WASHINGTON – When Russian leader Vladimir Putin meddled in key Rust Belt states to help Donald Trump become president, he also may have exposed an election law loophole big enough to drive busloads of Macedonian internet trolls through.
Fabricated claims about Democratic nominee Hillary Clinton's poor health, impending indictment, even involvement in a pizza-parlor based pedophilia ring that were then amplified and recirculated by Kremlin-paid hackers may have helped Trump win critical states like Wisconsin, Michigan and Pennsylvania.
But it's not clear that paying for the creation or dissemination of such "fake news" violates election law, campaign finance experts said.
"Getting at what Russia did, but establishing that they broke the law in some way, is not as easy as looks like from some distance," said Paul Ryan, head of policy and litigation at Common Cause. "We're kind of in a new world here. This is the first time in the United States where fake news was deployed and used effectively."
Investigators from congressional intelligence committees and the office of Special Counsel Robert Mueller are looking into Russian interference in the election and possible links to the Trump campaign. Had Trump's data operation shared information with the Russians or asked them for help targeting voters, that coordination would be enough to expose both the campaign and the Russians to election law charges.
The Trump campaign, and subsequently the Trump White House, have for a year denied collusion with the Russians ― a claim that fell apart this week when Trump's eldest son, Donald Trump Jr., released an email showing he was eager for negative information about Clinton, even if it was part of the Russian government's efforts to help his father.
"This is ridiculous. It's nuts," said Richard Painter, who was the George W. Bush White House chief ethics lawyer. He pointed to Trump's public call last year for Russia to find Clinton's emails deleted from her private server. "He basically encouraged criminal activity, told a foreign government to engage in computer hacking. People voted for him anyway."
The U.S. intelligence community's Jan. 6 report about Putin's work to help Trump says the propaganda campaign began with state-paid news organizations like RT and Sputnik.
"RT's coverage of Secretary Clinton throughout the U.S. presidential campaign was consistently negative and focused on her leaked e-mails and accused her of corruption, poor physical and mental health, and ties to Islamic extremism," the report states, adding that there was a sophisticated organization to widely distribute that propaganda on the Internet through "professional trolls."
"The likely financier of the so-called Internet Research Agency of professional trolls located in Saint Petersburg is a close Putin ally with ties to Russian intelligence," the report says.
Trolls were located in other areas, as well, including Macedonia, where an unusual number of pro-Trump websites were registered.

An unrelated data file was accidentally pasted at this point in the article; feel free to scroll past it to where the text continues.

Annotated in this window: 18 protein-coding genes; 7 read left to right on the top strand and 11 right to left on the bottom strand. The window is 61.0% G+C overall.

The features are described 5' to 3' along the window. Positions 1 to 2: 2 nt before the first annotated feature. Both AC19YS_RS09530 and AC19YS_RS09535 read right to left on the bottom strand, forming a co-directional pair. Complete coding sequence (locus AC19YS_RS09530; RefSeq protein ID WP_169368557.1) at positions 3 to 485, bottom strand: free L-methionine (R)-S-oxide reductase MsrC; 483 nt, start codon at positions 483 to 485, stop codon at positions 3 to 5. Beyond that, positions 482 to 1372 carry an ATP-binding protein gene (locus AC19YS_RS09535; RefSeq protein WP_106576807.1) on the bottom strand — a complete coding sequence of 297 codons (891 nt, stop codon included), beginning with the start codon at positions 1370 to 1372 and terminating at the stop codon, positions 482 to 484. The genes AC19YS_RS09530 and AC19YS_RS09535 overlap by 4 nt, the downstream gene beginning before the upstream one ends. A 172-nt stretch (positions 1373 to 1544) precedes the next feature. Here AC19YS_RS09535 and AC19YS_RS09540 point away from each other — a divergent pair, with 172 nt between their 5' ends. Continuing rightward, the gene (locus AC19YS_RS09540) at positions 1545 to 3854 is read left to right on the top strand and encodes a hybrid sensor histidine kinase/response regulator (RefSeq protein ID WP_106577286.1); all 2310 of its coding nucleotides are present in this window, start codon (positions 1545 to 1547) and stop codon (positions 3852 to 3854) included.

The number of people involved in the effort is not detailed in the Jan. 6 report, which is an unclassified version of a highly classified assessment. Virginia Sen. Mark Warner, the ranking Democrat on the Senate intelligence committee, in March said there may have been 1,000 such trolls.
If Putin did have that many people working to elect Trump, his operation was more than twice as large as the Trump campaign's paid staff in the final weeks before the election. And if each Putin cybersoldier was paid just $10,000 over the course of the year, that would put Russia's expenditure on its pro-Trump propaganda at $10 million, making Putin one of Trump's biggest financial supporters.
Robert Maguire, with the Center for Responsive Politics, said the situation is similar to rich donors funneling large contributions to secret-money political groups to buy ads.
"The main difference here is that you have a foreign government paying for the creation of stories that get picked up little by little by various news outlets, and in some cases by the candidate himself from the podium," Maguire said. "Obviously, the aim was to influence, but man, this is so beyond anything we've ever seen before. I mean, where do you even start with that?"
Spending even a single dollar on any type of ad telling voters to support Trump or oppose Clinton would have been illegal for Russia, as foreign entities are prohibited from participating in federal elections.
But the invention of false news and posting or reposting it on websites without paying advertising fees – that is not explicitly outlawed.
"We used to talk about illegally coordinating with Americans. The idea that they might have coordinated with a foreign government is mind-boggling," Maguire said. "I don't think I have the capacity to be surprised anymore."
Brendan Fischer, with the Campaign Legal Center, said he supports a broader interpretation of a particular law that be believes makes sense in this instance. Paying a Macedonian teenager to write a fake blog post and then repost it under a number of fake identities, Fischer said, shows clear intent to influence the election. "I would call that an expenditure," a term of art in campaign finance law prohibited for foreigners, he said.
Of course, according to U.S. intelligence, Russian agents obviously committed serious crimes when they stole emails from the Democratic National Committee and from Clinton campaign chairman John Podesta for release through the WikiLeaks website.
In that act, as well as the disinformation campaign, a fundamental problem for prosecutors going after Russians or Macedonians or anyone outside the United States is the practicality of bringing them to trial.
"It's going to hard to prosecute anyone overseas," Fischer said. "I would presume that the ones to be prosecuted would be the ones in the United States."